Edge: What Are Numbers, Really? - Stanislas Dehaene [page 4]
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The fact that we have such a biologically determined representation of number in our brain has many important consequences that I have tried to address in the book. The most crucial one is, of course, the issue of how mathematical education modifies this representation, and why some children develop a talent for arithmetic and mathematics while others (many of us!) remain innumerate. Assuming that we all start out in life with an approximate representation of number, one that is precise only for small numbers and that is not sufficient to distinguish 7 from 8, how do we ever move beyond that "animal" stage? I think that the acquisition of a language for numbers is crucial, and it is at that stage that cultural and educational differences appear. For instance, Chinese children have an edge in learning to count, simply because their number syntax is so much simpler. Whereas we say "seventeen, eighteen, nineteen, twenty, twenty-one, etc..", they say much more simply: "ten-seven, ten-eight, ten-nine, two-tens, two-tens-one, etc."; hence they have to learn fewer words and a simpler syntax. Evidence indicates that the greater simplicity of their number words speeds up learning the counting sequence by about one year! But, I hasten to say, so does better organization in Asian classrooms, as shown by UCLA psychologist Jim Stigler. As children move on to higher mathematics, there is considerable evidence that moving beyond approximation to learn exact calculation is very difficult for children and quite taxing even for the adult brain, and that strategies and education have a crucial impact.

Why, for instance, do we experience so much difficulty in remembering our multiplication tables? Probably because our brain never evolved to learn multiplication facts in the first place, so we have to tinker with brain circuits that are ill-adapted for this purpose (our associative memory causes us to confuse eight times three with eight times four as well as will eight plus three). Sadly enough, innumeracy may be our normal human condition, and it takes us considerable effort to become numerate. Indeed, a lot can be explained about the failure of some children at school, and about the extraordinary success of some idiot savants in calculation, by appealing to differences in the amount of investment and in the affective state which they are in when they learn mathematics. Having reviewed much of the evidence for innate differences in mathematical abilities, including gender differences, I don't believe that much of our individual differences in math are the result of innate differences in "talent". Education is the key, and positive affect is the engine behind success in math.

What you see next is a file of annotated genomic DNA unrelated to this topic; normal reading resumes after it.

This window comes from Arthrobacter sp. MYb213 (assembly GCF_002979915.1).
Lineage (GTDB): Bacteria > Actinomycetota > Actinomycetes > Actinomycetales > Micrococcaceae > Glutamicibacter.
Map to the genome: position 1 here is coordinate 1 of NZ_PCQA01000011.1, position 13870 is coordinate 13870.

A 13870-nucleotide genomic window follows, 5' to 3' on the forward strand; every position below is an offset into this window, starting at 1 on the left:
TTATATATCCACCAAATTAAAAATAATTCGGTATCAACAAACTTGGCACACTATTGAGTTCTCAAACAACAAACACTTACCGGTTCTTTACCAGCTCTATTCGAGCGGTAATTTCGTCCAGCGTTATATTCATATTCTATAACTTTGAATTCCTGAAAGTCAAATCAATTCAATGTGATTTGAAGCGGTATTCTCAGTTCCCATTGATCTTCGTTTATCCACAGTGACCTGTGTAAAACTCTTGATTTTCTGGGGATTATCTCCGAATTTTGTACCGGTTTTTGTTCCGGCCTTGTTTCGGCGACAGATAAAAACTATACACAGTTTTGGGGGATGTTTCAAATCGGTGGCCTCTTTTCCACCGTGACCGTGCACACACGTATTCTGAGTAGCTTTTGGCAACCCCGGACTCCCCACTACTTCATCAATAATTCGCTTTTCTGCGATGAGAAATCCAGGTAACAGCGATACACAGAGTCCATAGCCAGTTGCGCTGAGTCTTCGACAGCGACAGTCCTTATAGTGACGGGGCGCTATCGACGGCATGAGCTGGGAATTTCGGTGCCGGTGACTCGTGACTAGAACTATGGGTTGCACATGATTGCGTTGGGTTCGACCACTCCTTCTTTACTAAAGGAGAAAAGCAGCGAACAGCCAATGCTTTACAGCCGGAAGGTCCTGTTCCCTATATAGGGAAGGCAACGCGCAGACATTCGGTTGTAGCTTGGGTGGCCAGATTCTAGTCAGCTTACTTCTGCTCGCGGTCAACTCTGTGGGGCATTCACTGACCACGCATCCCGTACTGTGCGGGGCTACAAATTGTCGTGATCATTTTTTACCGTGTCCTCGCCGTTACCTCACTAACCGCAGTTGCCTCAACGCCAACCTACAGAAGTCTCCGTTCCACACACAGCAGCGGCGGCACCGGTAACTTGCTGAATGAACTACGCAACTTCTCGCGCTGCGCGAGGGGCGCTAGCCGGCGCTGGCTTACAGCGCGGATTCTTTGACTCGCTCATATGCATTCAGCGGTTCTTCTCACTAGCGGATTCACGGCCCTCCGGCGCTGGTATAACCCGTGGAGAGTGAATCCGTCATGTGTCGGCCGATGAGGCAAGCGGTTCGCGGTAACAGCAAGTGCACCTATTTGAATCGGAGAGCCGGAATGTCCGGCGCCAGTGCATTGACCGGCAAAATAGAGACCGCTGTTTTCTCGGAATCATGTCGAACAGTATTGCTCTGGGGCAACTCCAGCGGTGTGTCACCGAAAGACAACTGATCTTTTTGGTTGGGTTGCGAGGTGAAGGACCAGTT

The existence of mathematical prodigies might seem to go against this view. Their performance seems so otherworldly that they seem to have a different brain from our own. Not so, I claim or at the very least, not so at the beginning of their lives: they start in life with the same endowment as the rest of us, a basic number sense, an intuition about numerical relations. Whatever is different in their adult brains is the result of successful education, strategies, and memorization. Indeed, all of their feats, from root extraction to multidigit multiplication, can be explained by simple tricks that any human brain can learn, if one were willing to make the effort.

Here is one example: the famous anecdote about Ramanujan and Hardy's taxi number. The prodigious Indian mathematician Ramanujan was slowly dying of tuberculosis when his colleague Hardy came to visit him and, not knowing what to say, made the following reflection: "The taxi that I hired to come here bore the number 1729. It seemed a rather dull number". "Oh no, Hardy", Ramanujan replied, "it is a captivating one. It is the smallest number that can be expressed in two different ways as a sum of two cubes."


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